Guidelines

This site is for tech Q&A. Please keep your posts focused on the subject at hand.

Ask one question at a time. Don't conflate multiple problems into a single question.

Make sure to include all relevant information in your posts. Try to avoid linking to external sites.

Links to documentation are fine, but in addition you should also quote the relevant parts in your posts.

0 votes
570 views
570 views

In the Hetzner Cloud service we want to create VMs with the root disk partitioned into a root volume and a separate data volume. We use different filesystems for root and data volume, but want to keep the data volume on local storage for performance reasons (hence no data volume on shared storage).

We can create custom images by preparing and then snapshotting a VM, and we can prevent cloud-init from automatically growing the root volume to the size of the root disk by creating a file /etc/growroot-disabled before snapshotting the VM. However, the smallest available VM type has 20 GB disk size, so the root volume in the snapshot is at least 20 GB in size. How can we reduce that to 10 GB?

in Sysadmin
by (100)
1 4 11
edit history

Your answer

Preview

Privacy: Your email address will only be used for sending these notifications.
Anti-spam verification:
By submitting this post you agree to our Terms & Conditions.
To avoid this verification in future, please log in or register.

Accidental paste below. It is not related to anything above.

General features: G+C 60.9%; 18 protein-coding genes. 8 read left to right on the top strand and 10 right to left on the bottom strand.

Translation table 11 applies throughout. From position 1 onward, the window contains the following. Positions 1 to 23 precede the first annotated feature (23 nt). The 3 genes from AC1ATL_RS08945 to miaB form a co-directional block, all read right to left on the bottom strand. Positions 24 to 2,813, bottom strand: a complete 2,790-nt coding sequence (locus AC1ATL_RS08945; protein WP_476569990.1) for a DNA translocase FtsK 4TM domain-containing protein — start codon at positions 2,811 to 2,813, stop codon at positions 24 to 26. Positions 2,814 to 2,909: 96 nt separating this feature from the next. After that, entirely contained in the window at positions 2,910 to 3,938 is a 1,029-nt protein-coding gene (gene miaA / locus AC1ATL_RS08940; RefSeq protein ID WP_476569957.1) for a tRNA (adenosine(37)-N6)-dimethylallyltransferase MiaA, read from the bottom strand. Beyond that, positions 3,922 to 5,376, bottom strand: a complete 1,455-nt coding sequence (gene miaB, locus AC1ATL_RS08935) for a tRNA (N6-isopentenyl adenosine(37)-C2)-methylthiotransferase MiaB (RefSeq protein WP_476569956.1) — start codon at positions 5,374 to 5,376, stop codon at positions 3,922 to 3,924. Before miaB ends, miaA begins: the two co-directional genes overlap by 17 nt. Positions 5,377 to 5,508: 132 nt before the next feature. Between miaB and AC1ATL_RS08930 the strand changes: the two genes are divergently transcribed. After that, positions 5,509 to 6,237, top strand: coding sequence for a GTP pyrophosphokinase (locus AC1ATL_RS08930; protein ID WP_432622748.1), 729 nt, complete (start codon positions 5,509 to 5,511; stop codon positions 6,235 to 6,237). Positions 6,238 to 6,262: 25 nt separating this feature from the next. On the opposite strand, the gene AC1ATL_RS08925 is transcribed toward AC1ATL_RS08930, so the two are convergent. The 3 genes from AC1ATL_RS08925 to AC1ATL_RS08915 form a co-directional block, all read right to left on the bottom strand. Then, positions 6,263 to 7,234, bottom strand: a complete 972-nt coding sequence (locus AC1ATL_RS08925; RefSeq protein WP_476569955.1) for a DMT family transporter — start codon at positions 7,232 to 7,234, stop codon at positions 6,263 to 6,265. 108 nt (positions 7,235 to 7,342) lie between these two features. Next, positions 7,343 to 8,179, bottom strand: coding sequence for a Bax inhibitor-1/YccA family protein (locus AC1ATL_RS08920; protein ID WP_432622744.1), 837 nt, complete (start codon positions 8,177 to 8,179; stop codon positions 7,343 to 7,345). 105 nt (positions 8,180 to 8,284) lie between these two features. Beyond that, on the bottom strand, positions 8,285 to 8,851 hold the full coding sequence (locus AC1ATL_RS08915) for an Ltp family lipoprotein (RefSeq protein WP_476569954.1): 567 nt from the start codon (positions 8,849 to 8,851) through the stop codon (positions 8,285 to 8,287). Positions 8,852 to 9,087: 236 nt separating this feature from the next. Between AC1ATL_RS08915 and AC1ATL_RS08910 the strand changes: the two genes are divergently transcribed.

1 Answer

0 votes
 

Changing the size of a root volume from a live system is a pain in the rear. There are tricky approaches using pivot_root to switch the root filesystem without rebooting, but it's usually much easier to boot another system (e.g. a live CD) and modify volumes from there.

In case of Hetzner's cloud service you can simply boot the server with a rescue system and SSH into that system. The rescue system has the same IP that the server normally has, and you can login either via password or SSH key (if you provided one).

After logging in you should first run a filesystem check on the volume and fix any issue the check reports. Then you can use resize2fs and parted (or whetever partition management program you prefer) for resizing the volume. First shrink the filesystem, then the partition. You can do clever size calculations so you need to run each command only once with exact sizes. However, I usually find it much more convenient to shrink the filesystem to a slightly smaller size, then shrink the partition to the desired size, then re-grow the filesystem to the partition size.

e2fsck -fp /dev/sda1
resize2fs -M /dev/sda1 9G
echo 'yes' | parted ---pretend-input-tty /dev/sda unit GiB resizepart 1 10GiB
resize2fs /dev/sda1

The parameter -f tells e2fsck to run the check even if it perceives the filesystem as clean. The parameter -p tells it to automatically repair the filesystem (if there are problems).

Running resize2fs with the parameter -M moves data to the beginning of the filesystem to reduce the required size.

Reboot the system and check if everything works as intended, then shut it down (may require additional preparation steps like resetting cloud-init, cleaning up logs, etc.) and create the snapshot.

by (100)
1 4 11
edit history
...